He was certain the Taliban would view him with suspicion if they questioned him and learned the name of his employer.
He said Immigration, Refugees and Citizenship Canada had not provided any update on his case since August.
“We still haven’t heard anything back from them,” said Ibrahimi.
Wendy Long, the director of Afghan Canadian Interpreters, said the processing of resettlement cases involving NGO employees was slow-moving.
“That is where I am seeing a very, very slow uptake or process in getting application offers,” she said. “And that’s where we are finding that there is a backlog in approvals.”
In his office inside a Kabul compound protected by coiled razor wire, Mohammad Fahiq Tahiri said he felt exposed because of his work advancing women’s rights and sheltering women who were victims of violence.
“The risks are increasing day-by-day,” said Tahiri, program director at the Afghan Women’s Skills Development Centre, which is partly funded by the Canadian government.
He said he had received an email telling him his case had been approved by Canadian immigration. But he was supposed to go to a Canadian embassy in another country to get his visa, which is next to impossible.
“Unfortunately we are still in Kabul, and we don’t have any way to escape,” he said.
The journey out to Pakistan was harrowing for Basir Bita, who said in an interview the Taliban beat him after searching his phone and finding he had deleted his social media accounts, which they found suspicious.
A late afternoon rain was beating down when a heavy gate opened to a carport, and Bita emerged from the building in Islamabad that where he was waiting for approval to go to Canada.
The security was for good reason.
Bita once donned a blue burka and marched through the streets of Kabul, part of a protest by Afghan men against imposing the head-to-toe garments on the country’s women.
Later, he worked at the Kabul office of Canadian Women for Women in Afghanistan.
On Aug. 15, he was in a meeting at the office of a Kabul peace group when, one by one, the participants got up and left.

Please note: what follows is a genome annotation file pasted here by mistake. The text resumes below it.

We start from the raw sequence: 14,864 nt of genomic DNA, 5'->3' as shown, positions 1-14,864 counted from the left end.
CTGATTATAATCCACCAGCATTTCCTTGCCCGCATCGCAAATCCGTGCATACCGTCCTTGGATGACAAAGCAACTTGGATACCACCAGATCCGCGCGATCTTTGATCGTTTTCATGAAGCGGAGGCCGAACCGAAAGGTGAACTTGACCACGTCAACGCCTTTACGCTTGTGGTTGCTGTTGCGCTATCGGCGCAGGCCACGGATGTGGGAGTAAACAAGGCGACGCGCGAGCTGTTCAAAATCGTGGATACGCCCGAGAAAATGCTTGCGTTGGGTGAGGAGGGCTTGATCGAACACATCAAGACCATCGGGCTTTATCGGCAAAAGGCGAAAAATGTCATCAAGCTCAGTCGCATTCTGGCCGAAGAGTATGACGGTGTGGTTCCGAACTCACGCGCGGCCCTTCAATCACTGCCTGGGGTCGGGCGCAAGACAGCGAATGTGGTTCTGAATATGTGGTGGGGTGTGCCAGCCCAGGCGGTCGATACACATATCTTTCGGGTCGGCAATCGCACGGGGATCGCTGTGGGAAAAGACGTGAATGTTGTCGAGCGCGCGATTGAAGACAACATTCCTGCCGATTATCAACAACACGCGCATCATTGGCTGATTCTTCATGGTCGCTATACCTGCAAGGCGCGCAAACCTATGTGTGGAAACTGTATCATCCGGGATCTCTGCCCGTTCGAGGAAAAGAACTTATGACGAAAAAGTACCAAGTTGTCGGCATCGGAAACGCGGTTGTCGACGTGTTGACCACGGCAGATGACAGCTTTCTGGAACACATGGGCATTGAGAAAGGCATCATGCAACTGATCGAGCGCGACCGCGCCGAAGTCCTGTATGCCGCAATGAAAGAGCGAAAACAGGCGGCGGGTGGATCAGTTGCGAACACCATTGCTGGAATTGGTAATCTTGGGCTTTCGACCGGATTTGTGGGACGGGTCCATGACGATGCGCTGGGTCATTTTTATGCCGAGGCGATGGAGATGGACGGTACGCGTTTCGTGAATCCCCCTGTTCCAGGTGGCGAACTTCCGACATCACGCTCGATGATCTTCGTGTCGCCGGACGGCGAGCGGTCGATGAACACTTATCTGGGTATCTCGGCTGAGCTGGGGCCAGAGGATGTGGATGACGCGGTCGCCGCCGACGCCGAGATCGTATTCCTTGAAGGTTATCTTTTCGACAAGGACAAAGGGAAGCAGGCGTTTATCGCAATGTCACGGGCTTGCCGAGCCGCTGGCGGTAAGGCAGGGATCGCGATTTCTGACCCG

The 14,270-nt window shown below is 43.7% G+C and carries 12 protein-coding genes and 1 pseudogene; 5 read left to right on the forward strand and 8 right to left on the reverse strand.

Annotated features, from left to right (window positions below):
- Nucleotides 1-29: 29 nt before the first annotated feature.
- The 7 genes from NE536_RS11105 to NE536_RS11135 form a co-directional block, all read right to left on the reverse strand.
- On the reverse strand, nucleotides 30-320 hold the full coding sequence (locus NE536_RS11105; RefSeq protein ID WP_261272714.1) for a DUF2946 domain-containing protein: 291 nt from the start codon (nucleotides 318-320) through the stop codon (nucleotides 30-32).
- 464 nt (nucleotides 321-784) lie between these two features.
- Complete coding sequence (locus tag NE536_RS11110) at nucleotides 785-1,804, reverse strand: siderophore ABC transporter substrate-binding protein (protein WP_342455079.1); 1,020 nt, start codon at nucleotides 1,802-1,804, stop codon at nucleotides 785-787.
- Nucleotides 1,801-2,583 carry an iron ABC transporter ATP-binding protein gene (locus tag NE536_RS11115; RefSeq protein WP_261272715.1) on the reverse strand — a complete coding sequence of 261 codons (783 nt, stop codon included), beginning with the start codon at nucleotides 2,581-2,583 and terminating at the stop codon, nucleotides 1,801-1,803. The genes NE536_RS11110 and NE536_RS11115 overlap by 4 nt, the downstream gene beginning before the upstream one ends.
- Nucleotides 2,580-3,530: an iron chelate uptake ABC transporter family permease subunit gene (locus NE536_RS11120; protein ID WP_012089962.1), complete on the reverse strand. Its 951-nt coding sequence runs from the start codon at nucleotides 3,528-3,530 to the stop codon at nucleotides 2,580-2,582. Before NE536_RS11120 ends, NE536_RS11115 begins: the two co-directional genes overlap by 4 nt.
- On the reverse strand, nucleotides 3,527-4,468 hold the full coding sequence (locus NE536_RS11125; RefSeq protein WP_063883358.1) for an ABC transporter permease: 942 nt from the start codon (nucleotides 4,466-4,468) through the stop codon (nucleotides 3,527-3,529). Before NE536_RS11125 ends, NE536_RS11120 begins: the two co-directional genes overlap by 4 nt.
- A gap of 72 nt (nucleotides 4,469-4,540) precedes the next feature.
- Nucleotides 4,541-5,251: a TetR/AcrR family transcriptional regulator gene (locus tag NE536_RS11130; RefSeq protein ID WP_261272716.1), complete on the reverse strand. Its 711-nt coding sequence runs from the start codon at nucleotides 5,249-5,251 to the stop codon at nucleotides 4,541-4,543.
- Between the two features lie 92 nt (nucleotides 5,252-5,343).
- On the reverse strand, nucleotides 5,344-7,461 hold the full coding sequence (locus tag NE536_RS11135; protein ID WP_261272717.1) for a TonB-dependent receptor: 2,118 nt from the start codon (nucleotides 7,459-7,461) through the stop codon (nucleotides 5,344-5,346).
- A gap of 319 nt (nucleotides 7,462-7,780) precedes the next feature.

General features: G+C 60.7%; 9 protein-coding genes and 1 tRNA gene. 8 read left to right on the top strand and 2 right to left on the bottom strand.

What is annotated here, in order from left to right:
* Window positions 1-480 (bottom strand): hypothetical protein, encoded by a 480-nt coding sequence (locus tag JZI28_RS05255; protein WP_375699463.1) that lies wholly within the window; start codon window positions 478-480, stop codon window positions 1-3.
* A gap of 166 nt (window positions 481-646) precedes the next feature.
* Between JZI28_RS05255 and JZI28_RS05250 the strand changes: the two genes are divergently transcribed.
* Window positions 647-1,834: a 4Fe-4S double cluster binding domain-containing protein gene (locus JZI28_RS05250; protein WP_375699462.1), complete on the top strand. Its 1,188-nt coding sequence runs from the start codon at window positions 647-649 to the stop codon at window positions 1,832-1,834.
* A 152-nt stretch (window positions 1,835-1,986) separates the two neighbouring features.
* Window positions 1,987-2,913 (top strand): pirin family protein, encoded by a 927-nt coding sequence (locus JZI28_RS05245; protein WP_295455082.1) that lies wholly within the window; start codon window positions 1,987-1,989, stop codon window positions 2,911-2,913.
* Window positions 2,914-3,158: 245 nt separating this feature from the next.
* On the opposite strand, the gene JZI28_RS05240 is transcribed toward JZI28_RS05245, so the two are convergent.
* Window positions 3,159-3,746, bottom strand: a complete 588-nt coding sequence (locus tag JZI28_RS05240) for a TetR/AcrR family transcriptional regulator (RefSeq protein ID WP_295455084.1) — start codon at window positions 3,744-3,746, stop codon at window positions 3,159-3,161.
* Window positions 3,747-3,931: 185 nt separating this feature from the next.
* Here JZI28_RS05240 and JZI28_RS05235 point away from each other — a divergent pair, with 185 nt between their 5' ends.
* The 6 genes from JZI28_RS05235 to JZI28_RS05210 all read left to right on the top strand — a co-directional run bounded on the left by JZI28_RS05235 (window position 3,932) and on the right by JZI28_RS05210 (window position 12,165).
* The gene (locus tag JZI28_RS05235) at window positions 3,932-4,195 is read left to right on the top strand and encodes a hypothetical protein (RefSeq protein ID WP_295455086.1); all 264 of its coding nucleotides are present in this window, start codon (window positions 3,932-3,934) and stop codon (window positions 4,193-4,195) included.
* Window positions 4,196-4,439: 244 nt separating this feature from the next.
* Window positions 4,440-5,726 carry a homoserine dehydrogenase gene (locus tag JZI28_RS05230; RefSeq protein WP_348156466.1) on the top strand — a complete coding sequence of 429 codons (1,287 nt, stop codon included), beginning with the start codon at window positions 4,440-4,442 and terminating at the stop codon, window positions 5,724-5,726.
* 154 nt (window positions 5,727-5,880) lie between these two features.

It puzzled him until his father phoned and said the Taliban were in the streets.
He biked home through a city transforming before his eyes — shops closing, people looking scared, the progress of the past two decades retreating. It persuaded him to get out.
“Within just one hour you could see a deep transition,” Bita said.
Accepted to come to Canada, he was told to go to Kabul airport, but there were so many people trying to escape, it was chaos.
He return seven times, including on the day an ISIS-K suicide bomber struck.
He said he met Canadian soldiers near the airport and showed them his documentation, but they said they could only help Canadian passport holders.
Instead, he went north to Mazar-e-Sharif, where Canadian Women for Women in Afghanistan had booked him on a flight to Pakistan. But when he tried to get to the airport, the Taliban intercepted him and sent him away.
When he returned later, his taxi was stopped, and the driver was beaten with a stick, Bita said.
A third attempt the next day was also unsuccessful. The Taliban wanted confirmation he was permitted to leave.
After six days in Mazar-e-Sharif, he tried again. He recalled the Taliban looking at his ID and asking him why he was leaving Afghanistan.
“I’m fleeing because of you,” he said he told them.
He was finally able to leave on a United Nations plane with 15 people on board. But he said he was worried about his colleagues left behind.
“The rest are still in Kabul,” he said. “I feel frustrated because they are still there.”
Bita’s hopes for Afghanistan have been shattered, he said. A non-violence and peace institute he planned to open was on hold, he said.
He called the return of the Taliban “horrible,” and said while he would like to go back to Afghanistan one day, he couldn’t say when.
“We are still waking up from a nightmare.”